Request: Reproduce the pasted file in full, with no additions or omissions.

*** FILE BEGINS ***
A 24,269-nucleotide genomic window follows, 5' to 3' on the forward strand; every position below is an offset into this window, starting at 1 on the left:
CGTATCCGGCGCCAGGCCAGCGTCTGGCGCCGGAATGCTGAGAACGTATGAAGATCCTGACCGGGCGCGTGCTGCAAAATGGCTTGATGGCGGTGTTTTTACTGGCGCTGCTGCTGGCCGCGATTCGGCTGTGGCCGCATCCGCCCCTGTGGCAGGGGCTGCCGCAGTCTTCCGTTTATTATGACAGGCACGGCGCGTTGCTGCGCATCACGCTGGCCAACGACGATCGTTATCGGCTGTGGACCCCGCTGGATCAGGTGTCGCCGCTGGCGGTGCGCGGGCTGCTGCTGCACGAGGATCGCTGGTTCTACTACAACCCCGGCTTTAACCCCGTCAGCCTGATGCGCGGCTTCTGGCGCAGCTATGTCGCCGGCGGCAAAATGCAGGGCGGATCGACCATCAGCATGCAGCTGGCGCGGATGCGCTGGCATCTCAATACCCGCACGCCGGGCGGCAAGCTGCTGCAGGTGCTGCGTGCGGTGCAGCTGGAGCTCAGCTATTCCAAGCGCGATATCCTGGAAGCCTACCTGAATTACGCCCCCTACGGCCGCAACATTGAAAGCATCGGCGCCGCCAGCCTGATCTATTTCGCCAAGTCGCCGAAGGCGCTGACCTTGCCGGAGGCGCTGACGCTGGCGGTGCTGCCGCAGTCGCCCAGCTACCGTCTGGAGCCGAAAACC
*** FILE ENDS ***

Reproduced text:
A 24,269-nucleotide genomic window follows, 5' to 3' on the forward strand; every position below is an offset into this window, starting at 1 on the left:
CGTATCCGGCGCCAGGCCAGCGTCTGGCGCCGGAATGCTGAGAACGTATGAAGATCCTGACCGGGCGCGTGCTGCAAAATGGCTTGATGGCGGTGTTTTTACTGGCGCTGCTGCTGGCCGCGATTCGGCTGTGGCCGCATCCGCCCCTGTGGCAGGGGCTGCCGCAGTCTTCCGTTTATTATGACAGGCACGGCGCGTTGCTGCGCATCACGCTGGCCAACGACGATCGTTATCGGCTGTGGACCCCGCTGGATCAGGTGTCGCCGCTGGCGGTGCGCGGGCTGCTGCTGCACGAGGATCGCTGGTTCTACTACAACCCCGGCTTTAACCCCGTCAGCCTGATGCGCGGCTTCTGGCGCAGCTATGTCGCCGGCGGCAAAATGCAGGGCGGATCGACCATCAGCATGCAGCTGGCGCGGATGCGCTGGCATCTCAATACCCGCACGCCGGGCGGCAAGCTGCTGCAGGTGCTGCGTGCGGTGCAGCTGGAGCTCAGCTATTCCAAGCGCGATATCCTGGAAGCCTACCTGAATTACGCCCCCTACGGCCGCAACATTGAAAGCATCGGCGCCGCCAGCCTGATCTATTTCGCCAAGTCGCCGAAGGCGCTGACCTTGCCGGAGGCGCTGACGCTGGCGGTGCTGCCGCAGTCGCCCAGCTACCGTCTGGAGCCGAAAACC